The last six commandments focus on our response, how we are to live, in the light of the fact that God is God and we are His people. As we can tell, they have largely to do with living in community, living as community.

So, again, the Ten Commandments (along with the whole Law, according to Jesus) can be summed up in, “Love the Lord your God” and “Love your neighbour as yourself.” Now, there’s a couple more things that I want to say about the Ten Commandments.  One of those things is related to the terms that I mentioned last time:  Apodictic and Casuistic Laws.  Apodictic Laws are essentially absolute laws; while casuistic laws are conditional or circumstantial laws – they depend on the circumstance.  The Ten Commandments are what are known as apodictic laws.  They are supposed to apply to all people in all contexts.  The point I want to make is that they are not exhaustive – they don’t cover every conceivable situation (or ethic) – but they are, in a sense comprehensive.  Let me explain.  According to Douglas Stuart, one of the features of Old Testament Law is that, in some sense, they are representative.  They are broad ranging and cover a lot of details of life that we, in 21st century Canada would never think of and indeed may think are silly, but they don’t cover every possible occurrence.  Says Stuart,

Ancient laws did not work this wayThey were paradigmatic, giving models of behaviors and models of prohibitions/punishments relative to those behaviors, but they made no attempt to be exhaustive. Ancient laws gave guiding principles, or samples, rather than complete descriptions of all things regulated. Ancient people were expected to be able to extrapolate from what the sampling of laws did say to the general behavior the laws in their totality pointed toward.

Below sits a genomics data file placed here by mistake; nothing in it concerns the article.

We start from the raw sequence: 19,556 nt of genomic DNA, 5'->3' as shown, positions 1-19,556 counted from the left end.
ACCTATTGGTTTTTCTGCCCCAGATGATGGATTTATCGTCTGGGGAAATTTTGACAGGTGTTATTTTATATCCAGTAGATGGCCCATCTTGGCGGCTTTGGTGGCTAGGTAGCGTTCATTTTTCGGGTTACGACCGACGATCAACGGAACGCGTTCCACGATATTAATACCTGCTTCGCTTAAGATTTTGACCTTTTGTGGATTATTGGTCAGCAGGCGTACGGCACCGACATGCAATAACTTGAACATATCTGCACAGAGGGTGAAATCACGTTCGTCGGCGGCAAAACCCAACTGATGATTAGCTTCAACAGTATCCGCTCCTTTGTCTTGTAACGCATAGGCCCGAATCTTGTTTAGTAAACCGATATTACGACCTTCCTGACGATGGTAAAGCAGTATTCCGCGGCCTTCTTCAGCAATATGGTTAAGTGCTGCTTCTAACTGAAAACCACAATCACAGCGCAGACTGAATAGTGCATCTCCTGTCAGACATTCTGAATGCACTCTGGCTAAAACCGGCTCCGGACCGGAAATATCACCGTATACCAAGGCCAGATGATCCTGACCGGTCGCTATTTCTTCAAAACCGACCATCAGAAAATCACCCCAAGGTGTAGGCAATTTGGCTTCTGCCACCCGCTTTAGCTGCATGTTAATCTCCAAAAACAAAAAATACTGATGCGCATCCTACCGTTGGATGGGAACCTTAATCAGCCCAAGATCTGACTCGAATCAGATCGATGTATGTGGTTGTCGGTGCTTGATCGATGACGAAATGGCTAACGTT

…In other words, when all the laws are considered together, one’s impression is that both the very narrow, precise issues and the very broad, general issues fall under the purview of God’s covenant. The wide variability of comprehensiveness is intended to help the person desiring to keep the covenant to say, “I now see that in the tiniest detail as well as in the widest, most general way, I am expected to try to keep this law—in all its implications, not just in terms of its exact wording.” Some commandments are thus less broad in scope in the way they are expressed than is necessary to cover all the intended actions; others are so broad in scope in the way they are expressed that one could never think up all the ways they might be applied.

The point here is that though the Ten Commandments are apodictic, that does not mean that anything not covered in them is by the same token permissible to God. The Ten Commandments can not be seen as minimum requirements.  They are, in likely fact, the opposite – they are intended to demonstrate a whole way of Godly living.

This is connected to the second point I want to make about the Ten Commandments. Simply stated, the “Love Your Neighbour” commandments are grounded in, they flow out of, the commandments which say, “Love the Lord your God with all your heart, soul, and mind.”  Loving your neighbour, loving one another is precisely because of God.  Put another way, because we are the people of the one true God, we are called to love one another. This is because the commandments are not just random or arbitrary demands by a capricious God. Rather, the commandments reflect, or demonstrate, or probably more properly flow out of the very character and nature of God.